Friday 24 September 2010

Live at the Snowdrop, Lewes, 20th September

It was an enjoyable gig at the Snowdrop on Monday where I was playing in the classic organ trio format with Terry Seabrook (organ) and Dominic O'Meehgan (drums). Terry comp'ed in the classic organ style of the likes of Brother Jack McDuff and Jimmy McGriff with his soloing style being more reminiscent of the modern jazz stylings of Larry Young (as witnessed on the fantastic Unity album). Dominic combined the fire and energy of Art Blakey with the polyrhythmic dexterity of Tony Williams.

I recorded the gig on a little Edirol digital recorder. The tracks below are just a representative selection from the set.

Sunday 19 September 2010

Moanin' - Rhoda Scott 1972

Thinking of tomorrow's organ trio gig with Terry Seabrook reminded me of this great clip of Rhoda Scott. That's a great groove for just two people!

Sunday 12 September 2010

Kit Downes Trio, Brighton Jazz Club, 10th September

Being nominated for the Mercury Music Prize as this year's token jazzers doesn't seem to to have done much to Kit Downes' confidence. The pianist seemed genuinely surprised and humbled by the warm reception he got at the Brighton Jazz Club on Friday. One imagines that in the extremely unlikely event that he had won the top prize, the Trio would have been ill suited to playing the main stage at Glastonbury because the music is intimate and, as such, more suited to the small jazz club.

The band have a classic piano jazz trio set-up, Kit to the left and drummer James Maddren to the the right with bassist Calum Gourley acting as a kind of fulcrum between the sparring partners. Kit is not a flashy player. There's a fragility and thoughtfulness to his playing and, rather than creating strong solo lines, he uses the piano to create textures. Drummer James Maddren, who last impressed me at BJC with alto saxophonist Geoff Simkins, plays with great freedom and a wonderful sense of dynamics. He can go from quiet and controlled to loud and surprising very quickly, but always tastefully. I love the look on his face as he plays - transported to some place inside the music. Interestingly bassist Calum Gourley played strong melodic lines on his solos, by way of contrast to Kit.

The set was made up almost entirely of Kit's compositions. The tunes that stood out were Skip James -  a piece that conjured up an eerie Texan landscape, like Ry Cooder's score to Wim Wenders' Paris Texas - and Jump Mitzy Jump as it reminded me of our kittens when they have that five minute frenetic burst of activity. The compositions are strong enough to make me want to get to know the records. In terms of comparisons, a bit of EST and a bit of Brad Mehldau, though less intense. One thing that intrigued me about the tunes was where the composing ended and the improvising started. I thought the same thing with Phronesis earlier in the year. You can't see the joins but you want to be reassured that the bulk is improvised.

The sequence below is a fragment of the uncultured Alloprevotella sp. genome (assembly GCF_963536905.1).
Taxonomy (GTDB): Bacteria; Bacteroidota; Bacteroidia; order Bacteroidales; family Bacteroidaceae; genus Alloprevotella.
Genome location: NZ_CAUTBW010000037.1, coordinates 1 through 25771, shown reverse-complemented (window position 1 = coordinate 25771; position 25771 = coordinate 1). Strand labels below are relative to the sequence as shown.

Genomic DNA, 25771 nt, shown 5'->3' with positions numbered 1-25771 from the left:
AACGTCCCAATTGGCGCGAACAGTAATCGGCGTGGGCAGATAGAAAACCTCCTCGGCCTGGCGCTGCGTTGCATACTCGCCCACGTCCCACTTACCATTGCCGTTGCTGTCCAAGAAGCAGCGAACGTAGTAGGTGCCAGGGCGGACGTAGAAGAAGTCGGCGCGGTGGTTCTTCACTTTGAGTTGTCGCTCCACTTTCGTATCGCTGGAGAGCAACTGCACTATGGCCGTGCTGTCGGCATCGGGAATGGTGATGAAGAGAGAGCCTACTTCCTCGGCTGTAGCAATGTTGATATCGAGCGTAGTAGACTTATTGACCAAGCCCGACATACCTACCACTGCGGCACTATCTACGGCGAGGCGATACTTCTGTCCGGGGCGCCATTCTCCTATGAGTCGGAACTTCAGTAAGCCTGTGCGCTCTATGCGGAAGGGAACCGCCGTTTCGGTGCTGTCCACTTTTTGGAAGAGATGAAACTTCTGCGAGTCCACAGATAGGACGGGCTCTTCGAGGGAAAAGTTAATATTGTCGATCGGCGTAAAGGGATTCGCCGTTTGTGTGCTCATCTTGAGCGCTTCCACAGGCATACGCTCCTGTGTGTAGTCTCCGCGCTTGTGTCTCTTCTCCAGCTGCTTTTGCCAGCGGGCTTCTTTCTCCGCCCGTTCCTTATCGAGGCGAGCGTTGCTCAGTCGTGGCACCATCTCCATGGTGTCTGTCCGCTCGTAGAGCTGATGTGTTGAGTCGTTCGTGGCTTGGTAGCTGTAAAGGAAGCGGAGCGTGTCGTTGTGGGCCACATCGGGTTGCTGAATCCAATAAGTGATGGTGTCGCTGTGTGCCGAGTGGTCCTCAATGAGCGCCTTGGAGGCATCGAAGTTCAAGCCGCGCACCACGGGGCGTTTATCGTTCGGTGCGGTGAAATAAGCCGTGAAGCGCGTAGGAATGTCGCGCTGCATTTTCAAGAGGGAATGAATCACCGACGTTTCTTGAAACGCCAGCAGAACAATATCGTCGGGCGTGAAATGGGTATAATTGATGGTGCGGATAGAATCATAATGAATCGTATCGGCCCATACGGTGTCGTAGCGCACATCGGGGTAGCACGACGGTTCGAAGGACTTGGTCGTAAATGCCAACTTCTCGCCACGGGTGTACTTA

It can be tough presenting entirely original, unfamiliar compositions to an audience. It was therefore something of a relief mid-way through the second set when they went into a beautiful, understated version of the standard Skylark. The melody of that tune is so strong, they didn't have to do much with it. It was like listening to the blooming of a flower, time-lapse style.

It was of no surprise to learn that the three shared a house as students. They played without music, seemed very supportive of each other and the music had the good humour of mates playing together. They didn't seem at all surprised that they weren't the victors last week. I think it would take quite a lot to distract them from their current path.

Here's a video of Kit Downes talking about and playing Jump Minzy Jump.

Friday 3 September 2010

New Kurt Rosenwinkel record out next week!

I'm very excited by the prospect of a new Kurt Rosenwinkel record which showcases his compositions in an orchestral setting. Kurt is a brilliant guitarist but what I like most of all is the  depth and originality of his tunes. The influences are almost untraceable - european classical and folk, science fiction, hip-hop, pop, world music and jazz. They just seem to be the product of a massive musical imagination, intelligence, intuition and a big heart. Admittedly, his style may not be as easily accessible as, say Brad Mehldau, but I've found it rewards repeated listening.

The album was recorded with the Orquestra Jazz de Matosinhos (OJM), a Portuguese big band, and is released on the independent WOM label. You can catch some pre-release excerpts here. From what I've heard so far, it sounds great and is probably one of Kurt's most accessible recordings.